One man battling his demons…
Erik thought he’d put the manhunt for The Phantom of the Opera to rest while building a normal life with Anna and his family–but his nemesis Raoul, the Comte de Chagny, has other thoughts. When Anna’s secret past is revealed, and Raoul’s bounty hunter captures her, Erik races to Paris to avenge her before she is shipped off to prison. This time, however, the madness of the Phantom cannot be freely unleashed. Erik must rein himself in and rely on unlikely allies for the sake of his genius son and hideously deformed daughter. The choice makes his madness only more volatile.
One woman desperate to hide her secrets…
The manhunt is finally drawing to a close but Raoul’s wife, Christine, is desperate to keep it going. Should Erik be captured alongside Anna, he may be put to death, and her heart can’t allow that to happen. With Anna in custody and years of Christine’s lies rapidly surfacing, something must be done before the Chagny name is ruined forever. Desperate to keep Erik out of prison, but panicked that doing so may expose her scandalous secrets Christine does the unthinkable. After striking a deal with the bounty hunter that goes against everything for which her husband has battled, can Christine live with the results her jealous heart has wrought?
One heart-wrenching ending no one saw coming…
The frost on the window glinted in the early dawn light, blinding Erik to seeing anything but brilliant white. Nonetheless, he stared through the cottage’s modest window and toward the direction of the monastery.
The charred wood had been hauled away, and the fire-scarred stones cleansed, but still, the stench of acrid smoke lingered in the air. It would be months until the pillar of the village rose again to shelter its flock. For now, the monastery’s church wafted its untimely fate on a gentle breeze, and the persistent scent crept through a crack in the windowpane. Clasping his hands behind his back, Erik stood there, back ridged and mind tumbling over the idea that nothing in life was simple, least of all the unresolved mystery of why a fire would ever touch such an innocent place. Not to mention why a man such as him—a certain sinner—would be forgiven his past and given a peaceful, nondescript life in a German monastery.
“For someone who isn’t a man of God, you’ve been down to the church more in these last few weeks than in all the years I’ve known you.”
Erik turned and coolly regarded the monk sitting contentedly, and a touch arrogantly, in his chair by the morning fire. Erik preferred to dismiss socializing and had learned to put up with Brother Lukas’ ever-persistent need to mention his lack of faith. Erik was satisfied with the same eerie solitude and beliefs that had always been his companion. He wasn’t about to soul-search and change them. Still, Brother Lukas had put up a good fight for his salvation over the years so Erik couldn’t blame him for trying. What Erik could do without, however, was the monk looking so smug in his favorite chair.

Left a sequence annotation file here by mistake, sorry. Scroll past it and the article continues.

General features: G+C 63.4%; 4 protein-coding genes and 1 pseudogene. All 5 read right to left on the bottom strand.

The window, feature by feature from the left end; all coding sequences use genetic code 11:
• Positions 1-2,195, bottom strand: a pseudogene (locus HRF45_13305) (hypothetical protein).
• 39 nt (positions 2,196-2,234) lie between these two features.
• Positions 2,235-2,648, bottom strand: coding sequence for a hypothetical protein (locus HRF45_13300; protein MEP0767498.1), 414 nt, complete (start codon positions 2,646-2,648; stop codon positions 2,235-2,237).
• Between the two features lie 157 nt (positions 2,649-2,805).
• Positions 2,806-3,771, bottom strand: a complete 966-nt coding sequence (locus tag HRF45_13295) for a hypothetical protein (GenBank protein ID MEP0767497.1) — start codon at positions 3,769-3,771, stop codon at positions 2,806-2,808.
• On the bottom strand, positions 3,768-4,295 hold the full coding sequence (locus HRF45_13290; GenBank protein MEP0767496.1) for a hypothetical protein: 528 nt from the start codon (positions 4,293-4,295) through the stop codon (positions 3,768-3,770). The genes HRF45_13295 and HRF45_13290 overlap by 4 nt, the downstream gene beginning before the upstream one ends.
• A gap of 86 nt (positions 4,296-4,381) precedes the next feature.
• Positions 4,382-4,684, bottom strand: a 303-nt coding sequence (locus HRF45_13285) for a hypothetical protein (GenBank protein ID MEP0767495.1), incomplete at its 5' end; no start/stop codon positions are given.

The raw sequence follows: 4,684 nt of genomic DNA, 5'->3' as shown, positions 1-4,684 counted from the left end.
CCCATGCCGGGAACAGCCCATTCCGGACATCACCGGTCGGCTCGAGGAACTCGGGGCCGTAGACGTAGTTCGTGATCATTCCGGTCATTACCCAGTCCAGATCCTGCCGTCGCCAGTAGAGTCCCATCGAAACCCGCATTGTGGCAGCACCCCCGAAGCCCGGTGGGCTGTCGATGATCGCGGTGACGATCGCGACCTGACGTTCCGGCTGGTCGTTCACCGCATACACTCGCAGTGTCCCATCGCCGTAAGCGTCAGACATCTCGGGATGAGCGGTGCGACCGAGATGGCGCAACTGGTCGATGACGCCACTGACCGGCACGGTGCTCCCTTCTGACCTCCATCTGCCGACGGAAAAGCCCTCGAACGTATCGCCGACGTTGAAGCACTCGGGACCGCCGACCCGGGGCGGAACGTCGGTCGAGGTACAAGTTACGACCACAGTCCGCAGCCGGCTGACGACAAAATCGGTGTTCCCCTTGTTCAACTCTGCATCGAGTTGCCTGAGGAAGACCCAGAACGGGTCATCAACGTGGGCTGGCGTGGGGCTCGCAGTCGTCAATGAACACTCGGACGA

“Should you not be in private prayer before Lauds instead of bothering me?” Erik half-jokingly rumbled. Truth be told, he didn’t mind the monk’s early morning company and did his best not to let that be known. “Being your personal cause for redemption is getting stale.” Beneath his mask, he lifted a brow Brother Lukas couldn’t see. The only thing he could see was the curl to Erik’s lip that betrayed his jest.
“Personal causes aren’t old, you are.” Brother Lukas said nodding toward the window. “You shouldn’t be sulking over a lost organ, Erik. Everything happens by God’s design.”
“I never believed in your God, and I dare say I am a better designer.”
The monk chuckled, prompting Erik to smile. He turned back toward the frosted window and the ice crystals shimmering in the light. A master architect in addition to a brilliant maestro, Erik had crafted his way through this new, quiet life of his. The monastery brought him a place to call home and a community of which to be a part. Brother Lukas had spent his afternoons in the carpentry shop, silently praying and tending to repairs for the monastery and church—until Erik arrived and took over, insisting that not even Christ was a better carpenter than he. So for the home and the simple things to occupy his time, Erik was thankful. Not that he’d wear that on his sleeve.
“Erik doesn’t sulk; he broods,” Anna replied.